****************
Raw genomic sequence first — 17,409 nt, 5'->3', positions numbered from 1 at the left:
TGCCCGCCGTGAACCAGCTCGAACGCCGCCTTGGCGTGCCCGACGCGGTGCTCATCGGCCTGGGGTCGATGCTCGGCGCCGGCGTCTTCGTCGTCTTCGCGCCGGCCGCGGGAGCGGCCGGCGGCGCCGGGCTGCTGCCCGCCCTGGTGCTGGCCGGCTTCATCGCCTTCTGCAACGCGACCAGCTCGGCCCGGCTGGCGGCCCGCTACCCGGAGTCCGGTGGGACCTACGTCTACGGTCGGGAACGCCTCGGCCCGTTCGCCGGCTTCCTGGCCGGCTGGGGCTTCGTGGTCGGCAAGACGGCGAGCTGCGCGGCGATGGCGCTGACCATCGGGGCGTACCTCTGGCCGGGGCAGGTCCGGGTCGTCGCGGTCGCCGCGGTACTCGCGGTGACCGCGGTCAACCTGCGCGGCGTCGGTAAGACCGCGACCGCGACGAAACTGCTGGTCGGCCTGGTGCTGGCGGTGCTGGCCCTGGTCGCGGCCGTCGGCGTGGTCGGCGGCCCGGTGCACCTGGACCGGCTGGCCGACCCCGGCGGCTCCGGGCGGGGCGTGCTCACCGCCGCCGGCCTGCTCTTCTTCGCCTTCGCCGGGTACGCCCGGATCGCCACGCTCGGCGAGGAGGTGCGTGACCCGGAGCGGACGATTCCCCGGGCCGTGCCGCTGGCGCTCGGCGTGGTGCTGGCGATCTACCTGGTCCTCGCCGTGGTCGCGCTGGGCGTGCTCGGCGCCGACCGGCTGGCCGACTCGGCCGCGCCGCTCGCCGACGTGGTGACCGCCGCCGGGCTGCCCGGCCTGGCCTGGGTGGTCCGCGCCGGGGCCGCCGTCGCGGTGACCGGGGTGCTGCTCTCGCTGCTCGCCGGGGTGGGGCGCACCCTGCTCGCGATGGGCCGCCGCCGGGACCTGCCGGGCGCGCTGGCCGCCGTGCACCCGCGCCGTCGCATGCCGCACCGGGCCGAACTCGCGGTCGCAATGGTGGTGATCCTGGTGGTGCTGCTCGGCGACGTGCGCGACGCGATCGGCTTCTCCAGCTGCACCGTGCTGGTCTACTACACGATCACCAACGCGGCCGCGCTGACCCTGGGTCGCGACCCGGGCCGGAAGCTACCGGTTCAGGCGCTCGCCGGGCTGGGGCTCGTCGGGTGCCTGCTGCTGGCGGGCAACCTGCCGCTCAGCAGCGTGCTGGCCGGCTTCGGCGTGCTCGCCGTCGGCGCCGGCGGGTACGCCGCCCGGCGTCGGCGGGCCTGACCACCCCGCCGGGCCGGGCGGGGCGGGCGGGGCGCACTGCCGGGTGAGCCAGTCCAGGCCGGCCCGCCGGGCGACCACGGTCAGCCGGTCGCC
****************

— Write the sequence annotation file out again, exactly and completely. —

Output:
Raw genomic sequence first — 17,409 nt, 5'->3', positions numbered from 1 at the left:
TGCCCGCCGTGAACCAGCTCGAACGCCGCCTTGGCGTGCCCGACGCGGTGCTCATCGGCCTGGGGTCGATGCTCGGCGCCGGCGTCTTCGTCGTCTTCGCGCCGGCCGCGGGAGCGGCCGGCGGCGCCGGGCTGCTGCCCGCCCTGGTGCTGGCCGGCTTCATCGCCTTCTGCAACGCGACCAGCTCGGCCCGGCTGGCGGCCCGCTACCCGGAGTCCGGTGGGACCTACGTCTACGGTCGGGAACGCCTCGGCCCGTTCGCCGGCTTCCTGGCCGGCTGGGGCTTCGTGGTCGGCAAGACGGCGAGCTGCGCGGCGATGGCGCTGACCATCGGGGCGTACCTCTGGCCGGGGCAGGTCCGGGTCGTCGCGGTCGCCGCGGTACTCGCGGTGACCGCGGTCAACCTGCGCGGCGTCGGTAAGACCGCGACCGCGACGAAACTGCTGGTCGGCCTGGTGCTGGCGGTGCTGGCCCTGGTCGCGGCCGTCGGCGTGGTCGGCGGCCCGGTGCACCTGGACCGGCTGGCCGACCCCGGCGGCTCCGGGCGGGGCGTGCTCACCGCCGCCGGCCTGCTCTTCTTCGCCTTCGCCGGGTACGCCCGGATCGCCACGCTCGGCGAGGAGGTGCGTGACCCGGAGCGGACGATTCCCCGGGCCGTGCCGCTGGCGCTCGGCGTGGTGCTGGCGATCTACCTGGTCCTCGCCGTGGTCGCGCTGGGCGTGCTCGGCGCCGACCGGCTGGCCGACTCGGCCGCGCCGCTCGCCGACGTGGTGACCGCCGCCGGGCTGCCCGGCCTGGCCTGGGTGGTCCGCGCCGGGGCCGCCGTCGCGGTGACCGGGGTGCTGCTCTCGCTGCTCGCCGGGGTGGGGCGCACCCTGCTCGCGATGGGCCGCCGCCGGGACCTGCCGGGCGCGCTGGCCGCCGTGCACCCGCGCCGTCGCATGCCGCACCGGGCCGAACTCGCGGTCGCAATGGTGGTGATCCTGGTGGTGCTGCTCGGCGACGTGCGCGACGCGATCGGCTTCTCCAGCTGCACCGTGCTGGTCTACTACACGATCACCAACGCGGCCGCGCTGACCCTGGGTCGCGACCCGGGCCGGAAGCTACCGGTTCAGGCGCTCGCCGGGCTGGGGCTCGTCGGGTGCCTGCTGCTGGCGGGCAACCTGCCGCTCAGCAGCGTGCTGGCCGGCTTCGGCGTGCTCGCCGTCGGCGCCGGCGGGTACGCCGCCCGGCGTCGGCGGGCCTGACCACCCCGCCGGGCCGGGCGGGGCGGGCGGGGCGCACTGCCGGGTGAGCCAGTCCAGGCCGGCCCGCCGGGCGACCACGGTCAGCCGGTCGCC